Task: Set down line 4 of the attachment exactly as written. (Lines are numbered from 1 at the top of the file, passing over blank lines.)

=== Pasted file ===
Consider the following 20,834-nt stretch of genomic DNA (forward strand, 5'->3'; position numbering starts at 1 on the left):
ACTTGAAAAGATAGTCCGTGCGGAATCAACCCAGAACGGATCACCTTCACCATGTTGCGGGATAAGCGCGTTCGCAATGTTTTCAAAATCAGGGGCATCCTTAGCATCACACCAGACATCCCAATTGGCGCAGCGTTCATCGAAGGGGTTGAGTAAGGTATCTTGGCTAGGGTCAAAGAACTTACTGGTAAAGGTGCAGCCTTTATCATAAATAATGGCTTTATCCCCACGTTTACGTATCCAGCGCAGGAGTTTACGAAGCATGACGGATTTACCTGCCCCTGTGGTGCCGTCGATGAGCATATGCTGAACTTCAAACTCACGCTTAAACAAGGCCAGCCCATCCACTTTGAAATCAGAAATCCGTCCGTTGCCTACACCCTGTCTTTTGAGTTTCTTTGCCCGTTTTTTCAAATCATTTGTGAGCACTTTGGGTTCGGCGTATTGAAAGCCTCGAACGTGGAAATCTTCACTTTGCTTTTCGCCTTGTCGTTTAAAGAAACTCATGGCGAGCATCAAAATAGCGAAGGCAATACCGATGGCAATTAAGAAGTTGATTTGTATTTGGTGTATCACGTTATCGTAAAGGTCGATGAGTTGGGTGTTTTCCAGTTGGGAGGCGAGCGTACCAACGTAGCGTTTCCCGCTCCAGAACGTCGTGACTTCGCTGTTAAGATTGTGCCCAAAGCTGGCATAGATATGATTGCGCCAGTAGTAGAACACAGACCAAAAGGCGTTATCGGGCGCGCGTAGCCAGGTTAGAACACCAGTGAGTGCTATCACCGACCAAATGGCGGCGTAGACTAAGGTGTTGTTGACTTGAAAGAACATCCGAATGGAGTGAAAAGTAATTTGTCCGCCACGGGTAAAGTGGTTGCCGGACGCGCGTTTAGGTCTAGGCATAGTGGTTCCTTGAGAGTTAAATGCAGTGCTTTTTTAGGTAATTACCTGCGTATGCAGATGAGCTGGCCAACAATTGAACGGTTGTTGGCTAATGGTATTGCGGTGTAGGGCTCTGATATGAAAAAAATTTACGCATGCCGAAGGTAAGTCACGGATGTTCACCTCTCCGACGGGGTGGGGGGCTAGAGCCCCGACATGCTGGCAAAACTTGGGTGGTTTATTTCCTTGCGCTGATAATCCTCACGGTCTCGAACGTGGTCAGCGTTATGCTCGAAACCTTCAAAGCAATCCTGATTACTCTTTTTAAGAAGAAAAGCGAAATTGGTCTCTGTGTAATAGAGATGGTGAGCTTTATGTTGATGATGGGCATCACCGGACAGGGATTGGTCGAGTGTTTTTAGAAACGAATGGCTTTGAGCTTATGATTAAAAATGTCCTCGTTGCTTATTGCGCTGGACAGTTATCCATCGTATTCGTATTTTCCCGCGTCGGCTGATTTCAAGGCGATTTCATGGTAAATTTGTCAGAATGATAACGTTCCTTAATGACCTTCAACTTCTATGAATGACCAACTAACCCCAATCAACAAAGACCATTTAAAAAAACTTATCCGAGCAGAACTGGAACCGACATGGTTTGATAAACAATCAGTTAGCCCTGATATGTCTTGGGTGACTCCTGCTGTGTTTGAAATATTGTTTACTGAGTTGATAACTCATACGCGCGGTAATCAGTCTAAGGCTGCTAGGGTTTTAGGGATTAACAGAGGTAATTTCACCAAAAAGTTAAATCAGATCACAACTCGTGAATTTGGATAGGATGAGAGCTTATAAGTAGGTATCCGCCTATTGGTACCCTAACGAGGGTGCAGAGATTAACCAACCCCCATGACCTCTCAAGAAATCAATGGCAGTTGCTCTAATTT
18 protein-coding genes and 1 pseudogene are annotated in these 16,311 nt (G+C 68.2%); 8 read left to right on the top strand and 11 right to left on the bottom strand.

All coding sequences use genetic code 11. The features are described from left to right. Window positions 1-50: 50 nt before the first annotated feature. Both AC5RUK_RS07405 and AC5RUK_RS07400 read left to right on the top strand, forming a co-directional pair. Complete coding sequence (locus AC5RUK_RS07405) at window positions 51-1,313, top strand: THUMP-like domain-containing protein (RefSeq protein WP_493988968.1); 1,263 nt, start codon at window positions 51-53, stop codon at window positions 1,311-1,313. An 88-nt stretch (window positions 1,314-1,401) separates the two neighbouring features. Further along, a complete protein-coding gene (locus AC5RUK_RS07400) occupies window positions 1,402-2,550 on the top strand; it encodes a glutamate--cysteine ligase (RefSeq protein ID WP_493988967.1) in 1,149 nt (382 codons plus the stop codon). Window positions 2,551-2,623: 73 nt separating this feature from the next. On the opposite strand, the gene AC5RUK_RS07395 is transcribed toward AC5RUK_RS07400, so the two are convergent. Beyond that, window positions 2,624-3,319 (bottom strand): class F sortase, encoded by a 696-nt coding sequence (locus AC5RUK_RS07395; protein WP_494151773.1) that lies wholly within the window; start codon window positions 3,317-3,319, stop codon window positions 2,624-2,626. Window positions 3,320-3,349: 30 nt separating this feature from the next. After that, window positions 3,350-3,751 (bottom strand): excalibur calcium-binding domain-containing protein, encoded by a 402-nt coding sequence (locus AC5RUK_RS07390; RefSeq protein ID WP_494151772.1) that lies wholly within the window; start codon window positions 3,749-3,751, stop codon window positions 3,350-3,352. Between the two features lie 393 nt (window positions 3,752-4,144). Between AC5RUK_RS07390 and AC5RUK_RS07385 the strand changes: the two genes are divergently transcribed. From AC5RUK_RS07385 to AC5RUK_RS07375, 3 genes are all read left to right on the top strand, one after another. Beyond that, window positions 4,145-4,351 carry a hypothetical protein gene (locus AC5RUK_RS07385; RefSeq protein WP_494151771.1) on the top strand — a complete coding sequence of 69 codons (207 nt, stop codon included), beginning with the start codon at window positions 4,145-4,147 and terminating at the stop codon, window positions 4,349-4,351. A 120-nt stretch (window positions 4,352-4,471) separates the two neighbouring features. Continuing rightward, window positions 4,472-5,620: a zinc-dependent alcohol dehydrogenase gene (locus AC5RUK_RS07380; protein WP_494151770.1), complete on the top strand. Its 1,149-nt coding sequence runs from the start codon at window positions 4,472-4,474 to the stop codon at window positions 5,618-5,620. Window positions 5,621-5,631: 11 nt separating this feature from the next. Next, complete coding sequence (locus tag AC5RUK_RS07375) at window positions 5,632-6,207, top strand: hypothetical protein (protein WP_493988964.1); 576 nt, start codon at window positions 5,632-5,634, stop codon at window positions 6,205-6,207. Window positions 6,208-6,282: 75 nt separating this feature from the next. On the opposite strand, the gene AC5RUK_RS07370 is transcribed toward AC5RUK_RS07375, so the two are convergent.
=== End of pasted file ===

All coding sequences use genetic code 11. The features are described from left to right. Window positions 1-50: 50 nt before the first annotated feature. Both AC5RUK_RS07405 and AC5RUK_RS07400 read left to right on the top strand, forming a co-directional pair. Complete coding sequence (locus AC5RUK_RS07405) at window positions 51-1,313, top strand: THUMP-like domain-containing protein (RefSeq protein WP_493988968.1); 1,263 nt, start codon at window positions 51-53, stop codon at window positions 1,311-1,313. An 88-nt stretch (window positions 1,314-1,401) separates the two neighbouring features. Further along, a complete protein-coding gene (locus AC5RUK_RS07400) occupies window positions 1,402-2,550 on the top strand; it encodes a glutamate--cysteine ligase (RefSeq protein ID WP_493988967.1) in 1,149 nt (382 codons plus the stop codon). Window positions 2,551-2,623: 73 nt separating this feature from the next. On the opposite strand, the gene AC5RUK_RS07395 is transcribed toward AC5RUK_RS07400, so the two are convergent. Beyond that, window positions 2,624-3,319 (bottom strand): class F sortase, encoded by a 696-nt coding sequence (locus AC5RUK_RS07395; protein WP_494151773.1) that lies wholly within the window; start codon window positions 3,317-3,319, stop codon window positions 2,624-2,626. Window positions 3,320-3,349: 30 nt separating this feature from the next. After that, window positions 3,350-3,751 (bottom strand): excalibur calcium-binding domain-containing protein, encoded by a 402-nt coding sequence (locus AC5RUK_RS07390; RefSeq protein ID WP_494151772.1) that lies wholly within the window; start codon window positions 3,749-3,751, stop codon window positions 3,350-3,352. Between the two features lie 393 nt (window positions 3,752-4,144). Between AC5RUK_RS07390 and AC5RUK_RS07385 the strand changes: the two genes are divergently transcribed. From AC5RUK_RS07385 to AC5RUK_RS07375, 3 genes are all read left to right on the top strand, one after another. Beyond that, window positions 4,145-4,351 carry a hypothetical protein gene (locus AC5RUK_RS07385; RefSeq protein WP_494151771.1) on the top strand — a complete coding sequence of 69 codons (207 nt, stop codon included), beginning with the start codon at window positions 4,145-4,147 and terminating at the stop codon, window positions 4,349-4,351. A 120-nt stretch (window positions 4,352-4,471) separates the two neighbouring features. Continuing rightward, window positions 4,472-5,620: a zinc-dependent alcohol dehydrogenase gene (locus AC5RUK_RS07380; protein WP_494151770.1), complete on the top strand. Its 1,149-nt coding sequence runs from the start codon at window positions 4,472-4,474 to the stop codon at window positions 5,618-5,620. Window positions 5,621-5,631: 11 nt separating this feature from the next. Next, complete coding sequence (locus tag AC5RUK_RS07375) at window positions 5,632-6,207, top strand: hypothetical protein (protein WP_493988964.1); 576 nt, start codon at window positions 5,632-5,634, stop codon at window positions 6,205-6,207. Window positions 6,208-6,282: 75 nt separating this feature from the next. On the opposite strand, the gene AC5RUK_RS07370 is transcribed toward AC5RUK_RS07375, so the two are convergent.